Journeys 8 Mile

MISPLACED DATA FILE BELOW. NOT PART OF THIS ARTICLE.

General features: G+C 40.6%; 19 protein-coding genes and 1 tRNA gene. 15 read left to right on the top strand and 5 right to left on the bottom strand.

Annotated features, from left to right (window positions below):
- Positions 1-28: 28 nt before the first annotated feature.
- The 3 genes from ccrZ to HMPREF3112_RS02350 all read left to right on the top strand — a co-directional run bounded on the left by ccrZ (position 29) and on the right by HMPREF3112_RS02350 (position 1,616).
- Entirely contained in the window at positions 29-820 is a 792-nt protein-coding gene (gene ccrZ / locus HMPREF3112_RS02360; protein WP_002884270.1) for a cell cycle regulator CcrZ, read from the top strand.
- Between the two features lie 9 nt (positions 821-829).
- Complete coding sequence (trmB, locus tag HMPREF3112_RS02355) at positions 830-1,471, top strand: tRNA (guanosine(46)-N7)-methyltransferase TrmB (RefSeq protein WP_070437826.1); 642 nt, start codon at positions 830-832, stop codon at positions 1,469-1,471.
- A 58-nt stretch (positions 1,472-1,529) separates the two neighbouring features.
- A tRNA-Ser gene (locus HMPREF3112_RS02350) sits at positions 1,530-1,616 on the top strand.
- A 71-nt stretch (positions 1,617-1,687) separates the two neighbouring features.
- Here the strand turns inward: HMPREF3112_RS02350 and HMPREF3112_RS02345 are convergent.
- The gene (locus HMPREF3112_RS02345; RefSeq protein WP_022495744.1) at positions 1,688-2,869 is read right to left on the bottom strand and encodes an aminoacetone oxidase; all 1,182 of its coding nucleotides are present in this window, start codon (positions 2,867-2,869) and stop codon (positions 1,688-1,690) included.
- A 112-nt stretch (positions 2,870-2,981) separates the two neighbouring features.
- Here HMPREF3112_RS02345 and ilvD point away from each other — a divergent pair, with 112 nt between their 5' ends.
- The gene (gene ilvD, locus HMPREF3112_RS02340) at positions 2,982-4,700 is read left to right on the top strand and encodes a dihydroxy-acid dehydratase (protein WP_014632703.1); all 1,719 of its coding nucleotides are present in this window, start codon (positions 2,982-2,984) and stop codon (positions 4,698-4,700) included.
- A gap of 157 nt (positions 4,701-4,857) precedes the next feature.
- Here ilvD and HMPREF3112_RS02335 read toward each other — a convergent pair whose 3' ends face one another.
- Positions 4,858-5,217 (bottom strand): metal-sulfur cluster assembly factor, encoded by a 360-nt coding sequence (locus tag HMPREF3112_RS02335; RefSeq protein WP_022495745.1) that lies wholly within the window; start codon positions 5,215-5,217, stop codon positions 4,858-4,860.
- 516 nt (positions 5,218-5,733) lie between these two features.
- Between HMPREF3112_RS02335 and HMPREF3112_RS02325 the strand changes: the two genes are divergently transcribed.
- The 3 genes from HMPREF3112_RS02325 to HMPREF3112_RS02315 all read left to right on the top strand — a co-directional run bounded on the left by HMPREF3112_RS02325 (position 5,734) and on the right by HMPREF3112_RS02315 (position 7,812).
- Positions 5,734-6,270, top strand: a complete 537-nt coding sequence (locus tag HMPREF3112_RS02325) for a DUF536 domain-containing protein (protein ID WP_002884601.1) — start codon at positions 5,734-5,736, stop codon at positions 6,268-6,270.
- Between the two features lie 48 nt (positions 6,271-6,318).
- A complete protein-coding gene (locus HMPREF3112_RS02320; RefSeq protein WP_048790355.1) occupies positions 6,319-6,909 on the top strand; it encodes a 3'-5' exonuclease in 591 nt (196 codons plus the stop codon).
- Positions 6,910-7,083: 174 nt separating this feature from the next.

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Through the journey, a person can experience exciting, dangerous and challenging situations which creates opportunities for understand themselves as well as their surroundings. However all types of journeys should have an obstacle which must be overcome, and in doing so propels the person to complete the journey. These concepts are explored in Sally Morgan’s novel “My Places” where journey is depicted as a spiritual journey of self-discovery and Curt Hanson’s film “8 Mile” which delves into a white man’s struggles in a musical genre that is dominated by African Americans. In “My Place,” the protagonist’s personal journey was more important than reaching her destination. As the novel progresses further into Sally’s life, she begins to question who and what she is. This is evident in the use of rhetorical questioning where “Were we Aboriginal?” This shows that she is conflicted with her identity and her heritage. However, towards the end of the story, this is contrasted by her acceptance of her heritage and through the novel, it is shown that she is proud of being Aboriginal. Further, Sally faces many problems that prohibit her journey of self-discovery. In her attempt to uncover her heritage, she is severely hindered by the lack of information given by her family who believe that in doing so protects her from the pain of discrimination and racism they themselves had experienced. This is clearly evident, as Morgan uses simple colloquial language to depict the “White man’s” attitude towards the “Black man”. An example of this is when Sally’s Nan says, “You bloody kids don’t want me, you want a bloody white grandmother, I’m black”. This is a result of the negative social stigma induced to the aborigines by the white people. However Sally is willing to look past this and although she eventually discovers that she is indeed Aboriginal, she realises that she has no idea of what being Aboriginal is like and questions “What did it really mean to be Aboriginal?” , which...
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